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'Secure Communities' Rolls Out in Cobb, Fulton Counties | News

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'Secure Communities' Rolls Out in Cobb, Fulton Counties

MARIETTA, GA -- A new federal program is going into effect in Cobb and Fulton Counties.  The program screens the fingerprints of people who are arrested against a national database, in an effort to verify their immigration status.  It's drawing praise and criticism.

Fingerprints are one of the few distinguishing features almost all of us have.  Being fingerprinted is an activity widely associated with being arrested for committing a crime.

Now, a new program, called Secure Communities, will run the fingerprints of those arrested, against a national database to check an inmate's immigration status.

"Secure communities is very important from the pro-American point-of-view in that it provides a great deal of faith and confidence in our local law enforcement," said D.A. King with the Dustin Inman Society

Secure Communities is part of a $1.4 billion effort by the Department of Homeland Security and U.S. Immigration and Customs Enforcement to identify and remove criminal aliens from the United States.  It allows local law enforcement authorities to compare the fingerprints of people who are arrested against a national database of illegal criminal aliens.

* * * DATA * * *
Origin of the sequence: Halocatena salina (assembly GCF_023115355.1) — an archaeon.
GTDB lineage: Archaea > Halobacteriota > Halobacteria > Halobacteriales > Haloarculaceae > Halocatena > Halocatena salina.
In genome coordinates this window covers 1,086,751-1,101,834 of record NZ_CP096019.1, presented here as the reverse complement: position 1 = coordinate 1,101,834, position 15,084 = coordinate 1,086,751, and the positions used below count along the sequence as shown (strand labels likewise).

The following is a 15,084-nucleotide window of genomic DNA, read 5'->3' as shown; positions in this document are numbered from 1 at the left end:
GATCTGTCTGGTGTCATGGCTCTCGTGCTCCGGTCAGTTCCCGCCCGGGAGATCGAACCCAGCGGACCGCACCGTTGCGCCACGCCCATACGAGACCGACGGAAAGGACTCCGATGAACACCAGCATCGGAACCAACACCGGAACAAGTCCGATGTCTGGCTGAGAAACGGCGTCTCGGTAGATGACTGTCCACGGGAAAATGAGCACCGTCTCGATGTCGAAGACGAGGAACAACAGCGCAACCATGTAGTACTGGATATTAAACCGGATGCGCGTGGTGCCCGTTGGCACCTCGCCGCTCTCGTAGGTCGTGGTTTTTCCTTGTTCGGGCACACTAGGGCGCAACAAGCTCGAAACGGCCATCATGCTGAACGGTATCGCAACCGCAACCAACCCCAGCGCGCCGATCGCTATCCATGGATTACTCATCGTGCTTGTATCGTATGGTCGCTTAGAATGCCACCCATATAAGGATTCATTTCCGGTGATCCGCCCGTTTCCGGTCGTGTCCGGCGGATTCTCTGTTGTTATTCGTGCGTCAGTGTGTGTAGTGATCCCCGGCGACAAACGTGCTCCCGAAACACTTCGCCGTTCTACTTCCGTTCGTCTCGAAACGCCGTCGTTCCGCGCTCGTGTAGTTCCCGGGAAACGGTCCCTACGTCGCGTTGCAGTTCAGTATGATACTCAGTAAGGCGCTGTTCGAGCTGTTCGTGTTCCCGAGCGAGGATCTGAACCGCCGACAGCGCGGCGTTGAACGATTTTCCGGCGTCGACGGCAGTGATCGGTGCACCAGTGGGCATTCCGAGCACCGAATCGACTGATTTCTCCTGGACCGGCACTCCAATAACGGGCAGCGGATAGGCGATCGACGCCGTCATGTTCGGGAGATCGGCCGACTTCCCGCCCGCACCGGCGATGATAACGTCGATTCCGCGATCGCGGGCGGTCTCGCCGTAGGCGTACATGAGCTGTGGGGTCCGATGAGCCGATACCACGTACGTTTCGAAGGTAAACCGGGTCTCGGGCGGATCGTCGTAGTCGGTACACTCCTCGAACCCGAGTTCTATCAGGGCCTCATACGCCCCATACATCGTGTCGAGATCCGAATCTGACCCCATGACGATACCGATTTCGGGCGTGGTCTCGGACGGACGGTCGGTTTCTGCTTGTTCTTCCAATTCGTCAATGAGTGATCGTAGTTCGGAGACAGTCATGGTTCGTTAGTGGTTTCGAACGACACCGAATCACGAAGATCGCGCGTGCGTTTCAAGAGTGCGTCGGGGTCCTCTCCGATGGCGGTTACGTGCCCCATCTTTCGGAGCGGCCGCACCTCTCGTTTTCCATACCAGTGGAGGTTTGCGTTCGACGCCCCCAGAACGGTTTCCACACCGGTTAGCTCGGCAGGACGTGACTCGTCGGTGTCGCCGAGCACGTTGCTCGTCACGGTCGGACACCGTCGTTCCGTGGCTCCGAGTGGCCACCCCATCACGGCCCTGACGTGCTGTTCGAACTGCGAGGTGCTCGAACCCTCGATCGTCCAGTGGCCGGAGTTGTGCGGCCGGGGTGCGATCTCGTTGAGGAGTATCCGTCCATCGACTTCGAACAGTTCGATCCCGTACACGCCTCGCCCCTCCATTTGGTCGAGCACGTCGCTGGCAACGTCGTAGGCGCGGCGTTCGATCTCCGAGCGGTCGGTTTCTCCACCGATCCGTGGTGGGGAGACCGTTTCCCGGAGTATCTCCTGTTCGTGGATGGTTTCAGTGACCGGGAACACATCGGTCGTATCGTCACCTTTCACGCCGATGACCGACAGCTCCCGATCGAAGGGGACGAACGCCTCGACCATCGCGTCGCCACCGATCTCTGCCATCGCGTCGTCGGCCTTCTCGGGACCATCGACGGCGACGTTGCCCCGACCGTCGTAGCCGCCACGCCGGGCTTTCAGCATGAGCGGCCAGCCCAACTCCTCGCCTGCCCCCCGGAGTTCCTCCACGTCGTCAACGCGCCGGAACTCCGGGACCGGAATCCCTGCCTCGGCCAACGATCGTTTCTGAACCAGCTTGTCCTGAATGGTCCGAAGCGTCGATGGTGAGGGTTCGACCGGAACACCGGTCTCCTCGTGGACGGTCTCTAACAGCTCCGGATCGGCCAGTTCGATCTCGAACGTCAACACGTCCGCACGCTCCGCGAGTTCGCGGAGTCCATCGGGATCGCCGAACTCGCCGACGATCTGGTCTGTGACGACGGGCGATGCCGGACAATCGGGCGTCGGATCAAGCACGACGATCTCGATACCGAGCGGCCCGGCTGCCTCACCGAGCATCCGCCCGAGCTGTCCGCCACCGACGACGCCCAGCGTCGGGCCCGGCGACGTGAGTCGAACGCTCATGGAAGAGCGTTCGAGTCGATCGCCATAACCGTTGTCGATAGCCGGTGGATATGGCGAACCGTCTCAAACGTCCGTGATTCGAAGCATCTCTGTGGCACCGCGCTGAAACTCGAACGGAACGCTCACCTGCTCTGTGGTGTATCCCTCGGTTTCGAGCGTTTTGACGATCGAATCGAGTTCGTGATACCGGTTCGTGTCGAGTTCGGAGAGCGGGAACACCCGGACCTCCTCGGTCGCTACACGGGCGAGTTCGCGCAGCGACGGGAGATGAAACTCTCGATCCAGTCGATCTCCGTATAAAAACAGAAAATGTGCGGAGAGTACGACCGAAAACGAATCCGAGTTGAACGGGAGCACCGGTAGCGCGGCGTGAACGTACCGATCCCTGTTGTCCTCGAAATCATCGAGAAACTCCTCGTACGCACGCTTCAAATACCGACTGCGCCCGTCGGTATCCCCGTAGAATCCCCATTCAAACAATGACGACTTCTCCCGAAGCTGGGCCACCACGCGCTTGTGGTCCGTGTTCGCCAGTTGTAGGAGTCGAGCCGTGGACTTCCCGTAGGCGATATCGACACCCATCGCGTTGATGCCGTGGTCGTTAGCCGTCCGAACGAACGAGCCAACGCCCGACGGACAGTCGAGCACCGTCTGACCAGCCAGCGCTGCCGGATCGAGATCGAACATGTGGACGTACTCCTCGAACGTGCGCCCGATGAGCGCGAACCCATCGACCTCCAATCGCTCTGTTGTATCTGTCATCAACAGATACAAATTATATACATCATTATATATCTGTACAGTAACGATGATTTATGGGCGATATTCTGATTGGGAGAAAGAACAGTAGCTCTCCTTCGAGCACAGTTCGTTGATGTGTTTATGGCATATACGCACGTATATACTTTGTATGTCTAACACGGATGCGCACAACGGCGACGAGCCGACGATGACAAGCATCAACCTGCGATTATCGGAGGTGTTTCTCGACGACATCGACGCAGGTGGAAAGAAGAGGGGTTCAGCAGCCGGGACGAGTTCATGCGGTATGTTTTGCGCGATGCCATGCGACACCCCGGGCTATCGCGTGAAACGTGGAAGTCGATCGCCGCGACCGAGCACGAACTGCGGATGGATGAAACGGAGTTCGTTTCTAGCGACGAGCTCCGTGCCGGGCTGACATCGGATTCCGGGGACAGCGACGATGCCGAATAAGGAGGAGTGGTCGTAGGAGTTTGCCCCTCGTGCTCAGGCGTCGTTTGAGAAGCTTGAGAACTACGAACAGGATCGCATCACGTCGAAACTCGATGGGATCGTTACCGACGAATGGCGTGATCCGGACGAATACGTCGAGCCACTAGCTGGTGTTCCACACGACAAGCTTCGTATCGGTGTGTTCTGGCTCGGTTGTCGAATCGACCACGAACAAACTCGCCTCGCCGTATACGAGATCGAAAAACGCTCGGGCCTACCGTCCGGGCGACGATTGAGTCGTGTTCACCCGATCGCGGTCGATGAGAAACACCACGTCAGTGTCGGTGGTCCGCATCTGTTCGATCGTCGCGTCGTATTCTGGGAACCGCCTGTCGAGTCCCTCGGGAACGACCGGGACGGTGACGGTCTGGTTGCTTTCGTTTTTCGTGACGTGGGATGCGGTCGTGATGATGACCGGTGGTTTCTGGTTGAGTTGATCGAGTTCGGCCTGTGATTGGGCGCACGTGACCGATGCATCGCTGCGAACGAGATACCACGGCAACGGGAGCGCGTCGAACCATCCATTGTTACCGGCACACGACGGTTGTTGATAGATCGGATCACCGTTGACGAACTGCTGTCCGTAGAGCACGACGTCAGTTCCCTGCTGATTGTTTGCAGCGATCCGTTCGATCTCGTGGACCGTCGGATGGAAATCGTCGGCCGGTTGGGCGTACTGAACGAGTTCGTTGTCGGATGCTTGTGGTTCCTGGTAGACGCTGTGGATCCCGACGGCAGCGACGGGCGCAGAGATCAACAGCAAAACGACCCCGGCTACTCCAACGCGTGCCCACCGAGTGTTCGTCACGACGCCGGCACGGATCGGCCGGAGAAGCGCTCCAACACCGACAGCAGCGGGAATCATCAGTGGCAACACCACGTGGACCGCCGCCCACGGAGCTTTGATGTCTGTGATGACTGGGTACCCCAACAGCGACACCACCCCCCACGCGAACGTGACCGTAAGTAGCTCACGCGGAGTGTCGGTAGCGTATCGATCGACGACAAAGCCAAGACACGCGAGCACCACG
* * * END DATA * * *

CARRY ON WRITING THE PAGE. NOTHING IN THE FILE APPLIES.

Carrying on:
The program is being rolled out across the United States.  This week, it goes into effect in Cobb and Fulton Counties.  Gwinnett, DeKalb and Clayton Counties are already using the program.

"Its important to remember that Secure Communities, as used by local enforcement, is only a tool by which local law enforcement notifies the federal government about the presence of an illegal alien that has been arrested," King said.  "The entire rest of the process is up to the federal government."

But the program is not without its opponents who believe it could open the door to racial profiling by local police.

"It diverts scarce law enforcement resources towards minor traffic violations, rather than focusing on serious crimes," says Jerry Gonzalez with the Georgia Association of Latino Elected Officials.

"This undermines public safety because you alienate a segment of the community that should feel comfortable calling law enforcement to prevent crime and solving crime," Gonzalez added.

"It's just a way to find, locate and report illegal aliens. It's a huge success, and that is why the anti-enforcement crowd is so dead-set against it," King said.

ICE plans to have the Secure Communities initiative rolled out across the country by the end of 2013.